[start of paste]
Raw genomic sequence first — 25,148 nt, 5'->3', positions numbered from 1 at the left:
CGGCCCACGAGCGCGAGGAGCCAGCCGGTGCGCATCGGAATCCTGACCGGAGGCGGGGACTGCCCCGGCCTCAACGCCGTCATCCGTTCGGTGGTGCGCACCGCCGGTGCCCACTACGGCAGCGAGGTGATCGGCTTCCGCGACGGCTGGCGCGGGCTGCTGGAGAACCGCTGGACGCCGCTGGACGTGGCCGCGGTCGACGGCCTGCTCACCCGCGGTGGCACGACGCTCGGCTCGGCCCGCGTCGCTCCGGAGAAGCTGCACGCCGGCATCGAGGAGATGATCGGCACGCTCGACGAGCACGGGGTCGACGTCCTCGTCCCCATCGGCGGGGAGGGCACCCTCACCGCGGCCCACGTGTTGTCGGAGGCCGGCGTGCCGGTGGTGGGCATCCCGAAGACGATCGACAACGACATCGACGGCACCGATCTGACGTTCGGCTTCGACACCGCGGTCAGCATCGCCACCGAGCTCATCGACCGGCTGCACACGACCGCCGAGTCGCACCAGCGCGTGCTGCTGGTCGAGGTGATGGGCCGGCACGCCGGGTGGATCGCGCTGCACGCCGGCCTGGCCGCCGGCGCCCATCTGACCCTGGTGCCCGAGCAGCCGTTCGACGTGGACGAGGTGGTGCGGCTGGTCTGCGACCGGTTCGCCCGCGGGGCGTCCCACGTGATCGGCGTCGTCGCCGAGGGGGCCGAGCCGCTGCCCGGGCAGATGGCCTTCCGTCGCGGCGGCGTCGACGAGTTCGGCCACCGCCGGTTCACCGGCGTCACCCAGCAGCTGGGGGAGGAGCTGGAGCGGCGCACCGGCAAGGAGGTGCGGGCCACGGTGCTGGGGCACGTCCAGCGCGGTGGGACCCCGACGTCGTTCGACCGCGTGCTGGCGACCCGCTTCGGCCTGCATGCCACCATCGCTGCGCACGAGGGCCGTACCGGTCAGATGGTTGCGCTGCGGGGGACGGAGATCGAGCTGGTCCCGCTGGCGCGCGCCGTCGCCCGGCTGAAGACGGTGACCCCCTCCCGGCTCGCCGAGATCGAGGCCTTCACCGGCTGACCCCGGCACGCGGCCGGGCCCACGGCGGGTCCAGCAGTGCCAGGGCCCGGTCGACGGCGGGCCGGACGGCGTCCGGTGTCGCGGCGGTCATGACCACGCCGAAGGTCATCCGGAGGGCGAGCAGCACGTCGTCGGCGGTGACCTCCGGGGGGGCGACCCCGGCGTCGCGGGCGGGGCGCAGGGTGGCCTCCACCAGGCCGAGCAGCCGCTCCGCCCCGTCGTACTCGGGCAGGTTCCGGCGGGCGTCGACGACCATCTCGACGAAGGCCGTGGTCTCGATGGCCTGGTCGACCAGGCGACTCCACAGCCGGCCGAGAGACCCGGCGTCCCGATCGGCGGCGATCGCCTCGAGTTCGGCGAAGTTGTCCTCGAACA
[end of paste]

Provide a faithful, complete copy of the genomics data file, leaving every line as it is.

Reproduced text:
Raw genomic sequence first — 25,148 nt, 5'->3', positions numbered from 1 at the left:
CGGCCCACGAGCGCGAGGAGCCAGCCGGTGCGCATCGGAATCCTGACCGGAGGCGGGGACTGCCCCGGCCTCAACGCCGTCATCCGTTCGGTGGTGCGCACCGCCGGTGCCCACTACGGCAGCGAGGTGATCGGCTTCCGCGACGGCTGGCGCGGGCTGCTGGAGAACCGCTGGACGCCGCTGGACGTGGCCGCGGTCGACGGCCTGCTCACCCGCGGTGGCACGACGCTCGGCTCGGCCCGCGTCGCTCCGGAGAAGCTGCACGCCGGCATCGAGGAGATGATCGGCACGCTCGACGAGCACGGGGTCGACGTCCTCGTCCCCATCGGCGGGGAGGGCACCCTCACCGCGGCCCACGTGTTGTCGGAGGCCGGCGTGCCGGTGGTGGGCATCCCGAAGACGATCGACAACGACATCGACGGCACCGATCTGACGTTCGGCTTCGACACCGCGGTCAGCATCGCCACCGAGCTCATCGACCGGCTGCACACGACCGCCGAGTCGCACCAGCGCGTGCTGCTGGTCGAGGTGATGGGCCGGCACGCCGGGTGGATCGCGCTGCACGCCGGCCTGGCCGCCGGCGCCCATCTGACCCTGGTGCCCGAGCAGCCGTTCGACGTGGACGAGGTGGTGCGGCTGGTCTGCGACCGGTTCGCCCGCGGGGCGTCCCACGTGATCGGCGTCGTCGCCGAGGGGGCCGAGCCGCTGCCCGGGCAGATGGCCTTCCGTCGCGGCGGCGTCGACGAGTTCGGCCACCGCCGGTTCACCGGCGTCACCCAGCAGCTGGGGGAGGAGCTGGAGCGGCGCACCGGCAAGGAGGTGCGGGCCACGGTGCTGGGGCACGTCCAGCGCGGTGGGACCCCGACGTCGTTCGACCGCGTGCTGGCGACCCGCTTCGGCCTGCATGCCACCATCGCTGCGCACGAGGGCCGTACCGGTCAGATGGTTGCGCTGCGGGGGACGGAGATCGAGCTGGTCCCGCTGGCGCGCGCCGTCGCCCGGCTGAAGACGGTGACCCCCTCCCGGCTCGCCGAGATCGAGGCCTTCACCGGCTGACCCCGGCACGCGGCCGGGCCCACGGCGGGTCCAGCAGTGCCAGGGCCCGGTCGACGGCGGGCCGGACGGCGTCCGGTGTCGCGGCGGTCATGACCACGCCGAAGGTCATCCGGAGGGCGAGCAGCACGTCGTCGGCGGTGACCTCCGGGGGGGCGACCCCGGCGTCGCGGGCGGGGCGCAGGGTGGCCTCCACCAGGCCGAGCAGCCGCTCCGCCCCGTCGTACTCGGGCAGGTTCCGGCGGGCGTCGACGACCATCTCGACGAAGGCCGTGGTCTCGATGGCCTGGTCGACCAGGCGACTCCACAGCCGGCCGAGAGACCCGGCGTCCCGATCGGCGGCGATCGCCTCGAGTTCGGCGAAGTTGTCCTCGAACA